BY CHELSEA PARKER
With 63.5 sacks over the course of 10 seasons in the NFL, accompanied by two Super Bowl victories, most wouldn't hesitate to define Raiders defensive end Justin Tuck's career as successful.
Tuck, however, recognizes that a successful career goes far beyond something you can measure with statistics.
He finds value outside of all the numbers and understands that any individual accomplishments really mean nothing without the help from teammates and the relationships you build on the team.
"Individually, I've never really paid attention to individual goals because I understand that it's 10 other people out there on that football field that's helping you make that play." Tuck said. "Any success I've had individually, I always have owed it to my teammates."
Of those 10 other guys on the field, Tuck plays alongside both veterans and rookies and has taken up a role as a mentor to rookie linebacker Khalil Mack. This is nothing new for him, as he first took on the role in his fifth NFL season to Giants Jason Pierre-Paul in his rookie season, but nonetheless, he is taking this job seriously.
When Coach Sparano took over as Raiders Interim Head Coach, he rearranged the locker room, strategically placing Mack's locker right next to Tuck's.
Acknowledging that this was indeed no accident, Tuck smiles and nods, saying, "I understand that Khalil is the future of this league. I know that he definitely has the ability to be a tremendous player in this league and I just wanted to have the opportunity to kind of pour into him some of the experiences I've had. I'm not saying I know it all, but obviously I've seen a lot of things in this league.
"One thing I love about him is he's not afraid to ask," Tuck laughed, "Sometimes he gets on my nerves with all the questions he wants to ask, but like I said, he's a tremendous talent and just a good kid and obviously I want to do anything in my power to kind of help him be a success in this league."
Tuck is working to impart his wisdom upon young players in the same way that his mentor, Michael Strahan did.
Tuck said, "Getting the opportunity to come in as a rookie with the Giants and him [Michael Strahan] being right there, my locker being right beside his. He taught me a lot of things, not only about football, but about life and about being a man, and the responsibilities we have with the platform that we have as athletes. Michael definitely is that guy for me."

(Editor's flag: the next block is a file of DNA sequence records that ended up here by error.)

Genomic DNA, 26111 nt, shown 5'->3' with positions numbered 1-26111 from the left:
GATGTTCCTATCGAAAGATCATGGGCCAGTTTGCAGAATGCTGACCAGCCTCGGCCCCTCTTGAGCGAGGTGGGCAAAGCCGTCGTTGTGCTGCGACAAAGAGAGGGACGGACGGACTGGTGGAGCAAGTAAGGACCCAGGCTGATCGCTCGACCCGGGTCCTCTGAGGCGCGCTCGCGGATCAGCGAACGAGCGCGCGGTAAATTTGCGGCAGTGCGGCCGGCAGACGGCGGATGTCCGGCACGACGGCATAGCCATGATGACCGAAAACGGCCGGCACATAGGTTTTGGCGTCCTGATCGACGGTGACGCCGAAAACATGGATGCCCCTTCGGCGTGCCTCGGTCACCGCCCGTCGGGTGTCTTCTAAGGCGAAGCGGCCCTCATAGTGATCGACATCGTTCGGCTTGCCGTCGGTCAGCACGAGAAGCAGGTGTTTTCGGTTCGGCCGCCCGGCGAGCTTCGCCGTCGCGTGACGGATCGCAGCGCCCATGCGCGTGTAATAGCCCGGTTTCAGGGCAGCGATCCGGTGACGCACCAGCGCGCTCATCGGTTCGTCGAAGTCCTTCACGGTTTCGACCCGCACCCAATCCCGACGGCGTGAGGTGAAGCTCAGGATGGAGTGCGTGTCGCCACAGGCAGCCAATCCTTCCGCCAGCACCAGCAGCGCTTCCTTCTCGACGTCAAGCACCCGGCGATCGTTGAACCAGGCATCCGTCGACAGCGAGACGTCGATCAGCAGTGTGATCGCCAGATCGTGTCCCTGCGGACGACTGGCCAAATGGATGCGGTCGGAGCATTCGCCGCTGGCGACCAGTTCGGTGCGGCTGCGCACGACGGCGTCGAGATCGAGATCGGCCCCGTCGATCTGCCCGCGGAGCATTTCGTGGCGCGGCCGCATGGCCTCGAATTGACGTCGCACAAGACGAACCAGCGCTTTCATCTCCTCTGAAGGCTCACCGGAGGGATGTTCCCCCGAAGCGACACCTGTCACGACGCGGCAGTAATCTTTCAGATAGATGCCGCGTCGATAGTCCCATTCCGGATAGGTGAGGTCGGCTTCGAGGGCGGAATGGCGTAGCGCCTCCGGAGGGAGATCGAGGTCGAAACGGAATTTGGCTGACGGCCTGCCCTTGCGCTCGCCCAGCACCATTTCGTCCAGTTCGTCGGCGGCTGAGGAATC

In Tuck's eyes, the impact veterans have on younger players is what keeps the league moving.
"I think that's why this game is so great because it's been so many people in that situation that took that responsibility seriously," Tuck said. "I wouldn't be the player that I am today if Strahan wouldn't have mentored me. He wouldn't be the player that he was if somebody wouldn't have mentored him. I think that role in our league is very important."
DE Justin Tuck on the field with veteran Charles Woodson and rookie Khalil Mack. Photo by Tony Gonzales
Leading a team isn't always easy and although this season has been challenging, Tuck stresses the importance of leading through adversity.
"I always tell people it's easy to lead and it's easy to be positive when you're winning," Tuck said. "I think the best way to lead in a situation like this is just by how you come to work every day and how you perform in practice and in the meeting room. They watch you and they see older guys, 'Is he still engaging in the meetings? Is he still going to practice and sweating and working his butt off?' That's the thing the watch. You can talk all you want to, but if you're not out here working and doing the things that you're supposed to do, that's what they notice and that's the thing they're going to remember."
Though Tuck has been on teams with veterans in the past, none have had as many experienced veterans as this Raiders team. They have all joined together to lead the team and serve as positive mentors.
"You've got so many like-minded people and it takes a lot of the burden off of me and obviously I take a lot of burden off the next guy," Tuck said. "It's kind of like that leadership by committee. We've got so many guys that have done it and done it well, it makes it a little bit easier. It's been fun."
After 10 seasons in the league, football still hasn't lost its appeal for Tuck. Whether he's spending time with first-year player Mack or the 17-year veteran Charles Woodson, he acknowledges that the camaraderie is a big part of what brings him back to work every day.
"I think the biggest thing is just the camaraderie between teammates, being in that locker room with those guys, lifting weights, going to war with those guys every week is something that I feel like you're always going to miss it when it's not there," Tuck said. "Plus, you get the opportunity to play in front of 80,000 people every week. You can't go work a nine to five and get that opportunity and that's something that you can't recreate. That's what brings me back to work every day."